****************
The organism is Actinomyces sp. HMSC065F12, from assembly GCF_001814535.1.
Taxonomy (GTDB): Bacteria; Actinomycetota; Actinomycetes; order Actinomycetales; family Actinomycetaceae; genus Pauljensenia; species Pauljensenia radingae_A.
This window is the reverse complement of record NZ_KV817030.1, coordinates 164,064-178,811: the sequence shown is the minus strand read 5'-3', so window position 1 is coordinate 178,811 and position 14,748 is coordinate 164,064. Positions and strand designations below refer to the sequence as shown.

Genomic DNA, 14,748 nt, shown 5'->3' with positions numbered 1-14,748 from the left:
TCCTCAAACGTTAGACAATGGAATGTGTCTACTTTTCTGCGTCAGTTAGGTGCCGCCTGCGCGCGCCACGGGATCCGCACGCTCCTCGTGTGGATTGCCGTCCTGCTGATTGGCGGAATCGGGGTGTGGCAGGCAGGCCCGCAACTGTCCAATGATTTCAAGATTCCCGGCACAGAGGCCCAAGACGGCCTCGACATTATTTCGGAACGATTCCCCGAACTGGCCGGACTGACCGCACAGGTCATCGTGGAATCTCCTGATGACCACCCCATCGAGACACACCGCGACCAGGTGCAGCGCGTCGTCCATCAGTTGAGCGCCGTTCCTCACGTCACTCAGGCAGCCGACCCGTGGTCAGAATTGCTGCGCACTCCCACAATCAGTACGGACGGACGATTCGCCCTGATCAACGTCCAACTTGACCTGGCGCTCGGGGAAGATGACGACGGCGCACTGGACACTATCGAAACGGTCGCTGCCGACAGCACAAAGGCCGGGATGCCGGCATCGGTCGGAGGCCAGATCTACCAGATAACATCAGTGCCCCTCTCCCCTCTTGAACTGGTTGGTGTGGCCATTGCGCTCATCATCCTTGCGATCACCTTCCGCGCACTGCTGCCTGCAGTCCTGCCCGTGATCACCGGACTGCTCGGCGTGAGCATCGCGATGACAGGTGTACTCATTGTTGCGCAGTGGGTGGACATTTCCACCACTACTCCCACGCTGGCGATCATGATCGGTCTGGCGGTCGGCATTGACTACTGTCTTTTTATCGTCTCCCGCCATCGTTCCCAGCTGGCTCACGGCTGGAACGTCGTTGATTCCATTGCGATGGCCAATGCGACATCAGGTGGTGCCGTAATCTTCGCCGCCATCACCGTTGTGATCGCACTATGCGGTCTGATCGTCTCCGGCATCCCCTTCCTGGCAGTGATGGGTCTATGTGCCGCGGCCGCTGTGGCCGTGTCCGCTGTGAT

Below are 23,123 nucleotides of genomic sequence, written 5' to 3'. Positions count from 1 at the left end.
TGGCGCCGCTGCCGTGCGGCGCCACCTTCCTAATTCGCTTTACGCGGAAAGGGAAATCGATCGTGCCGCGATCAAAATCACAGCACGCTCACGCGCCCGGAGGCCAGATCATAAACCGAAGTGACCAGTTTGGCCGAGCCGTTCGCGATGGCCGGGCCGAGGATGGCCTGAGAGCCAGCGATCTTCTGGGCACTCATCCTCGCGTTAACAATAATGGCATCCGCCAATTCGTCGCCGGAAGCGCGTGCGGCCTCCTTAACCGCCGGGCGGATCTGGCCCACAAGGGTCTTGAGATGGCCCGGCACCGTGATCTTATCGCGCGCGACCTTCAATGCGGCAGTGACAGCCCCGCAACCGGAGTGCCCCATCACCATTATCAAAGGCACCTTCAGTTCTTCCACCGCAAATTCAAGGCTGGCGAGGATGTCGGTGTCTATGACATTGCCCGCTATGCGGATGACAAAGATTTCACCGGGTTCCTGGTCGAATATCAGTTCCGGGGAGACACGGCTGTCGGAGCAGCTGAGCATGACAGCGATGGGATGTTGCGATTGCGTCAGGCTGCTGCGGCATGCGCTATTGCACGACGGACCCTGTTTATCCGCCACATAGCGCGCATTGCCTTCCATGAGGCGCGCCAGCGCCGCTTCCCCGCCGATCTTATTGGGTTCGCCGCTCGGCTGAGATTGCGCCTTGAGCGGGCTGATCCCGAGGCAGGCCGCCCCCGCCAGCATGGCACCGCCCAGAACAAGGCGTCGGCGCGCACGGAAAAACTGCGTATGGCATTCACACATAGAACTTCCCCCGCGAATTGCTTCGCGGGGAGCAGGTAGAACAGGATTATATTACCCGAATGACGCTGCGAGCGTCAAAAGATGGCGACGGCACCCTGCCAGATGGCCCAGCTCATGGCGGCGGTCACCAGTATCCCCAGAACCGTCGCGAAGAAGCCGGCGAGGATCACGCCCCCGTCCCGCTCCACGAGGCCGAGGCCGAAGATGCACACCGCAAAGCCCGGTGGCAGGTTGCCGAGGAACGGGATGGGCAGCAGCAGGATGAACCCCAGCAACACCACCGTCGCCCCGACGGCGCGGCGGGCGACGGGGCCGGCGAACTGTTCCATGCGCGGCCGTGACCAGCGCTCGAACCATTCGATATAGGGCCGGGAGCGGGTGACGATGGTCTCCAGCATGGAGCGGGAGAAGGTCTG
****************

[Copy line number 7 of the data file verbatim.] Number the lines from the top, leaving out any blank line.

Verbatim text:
TGGCGCCGCTGCCGTGCGGCGCCACCTTCCTAATTCGCTTTACGCGGAAAGGGAAATCGATCGTGCCGCGATCAAAATCACAGCACGCTCACGCGCCCGGAGGCCAGATCATAAACCGAAGTGACCAGTTTGGCCGAGCCGTTCGCGATGGCCGGGCCGAGGATGGCCTGAGAGCCAGCGATCTTCTGGGCACTCATCCTCGCGTTAACAATAATGGCATCCGCCAATTCGTCGCCGGAAGCGCGTGCGGCCTCCTTAACCGCCGGGCGGATCTGGCCCACAAGGGTCTTGAGATGGCCCGGCACCGTGATCTTATCGCGCGCGACCTTCAATGCGGCAGTGACAGCCCCGCAACCGGAGTGCCCCATCACCATTATCAAAGGCACCTTCAGTTCTTCCACCGCAAATTCAAGGCTGGCGAGGATGTCGGTGTCTATGACATTGCCCGCTATGCGGATGACAAAGATTTCACCGGGTTCCTGGTCGAATATCAGTTCCGGGGAGACACGGCTGTCGGAGCAGCTGAGCATGACAGCGATGGGATGTTGCGATTGCGTCAGGCTGCTGCGGCATGCGCTATTGCACGACGGACCCTGTTTATCCGCCACATAGCGCGCATTGCCTTCCATGAGGCGCGCCAGCGCCGCTTCCCCGCCGATCTTATTGGGTTCGCCGCTCGGCTGAGATTGCGCCTTGAGCGGGCTGATCCCGAGGCAGGCCGCCCCCGCCAGCATGGCACCGCCCAGAACAAGGCGTCGGCGCGCACGGAAAAACTGCGTATGGCATTCACACATAGAACTTCCCCCGCGAATTGCTTCGCGGGGAGCAGGTAGAACAGGATTATATTACCCGAATGACGCTGCGAGCGTCAAAAGATGGCGACGGCACCCTGCCAGATGGCCCAGCTCATGGCGGCGGTCACCAGTATCCCCAGAACCGTCGCGAAGAAGCCGGCGAGGATCACGCCCCCGTCCCGCTCCACGAGGCCGAGGCCGAAGATGCACACCGCAAAGCCCGGTGGCAGGTTGCCGAGGAACGGGATGGGCAGCAGCAGGATGAACCCCAGCAACACCACCGTCGCCCCGACGGCGCGGCGGGCGACGGGGCCGGCGAACTGTTCCATGCGCGGCCGTGACCAGCGCTCGAACCATTCGATATAGGGCCGGGAGCGGGTGACGATGGTCTCCAGCATGGAGCGGGAGAAGGTCTG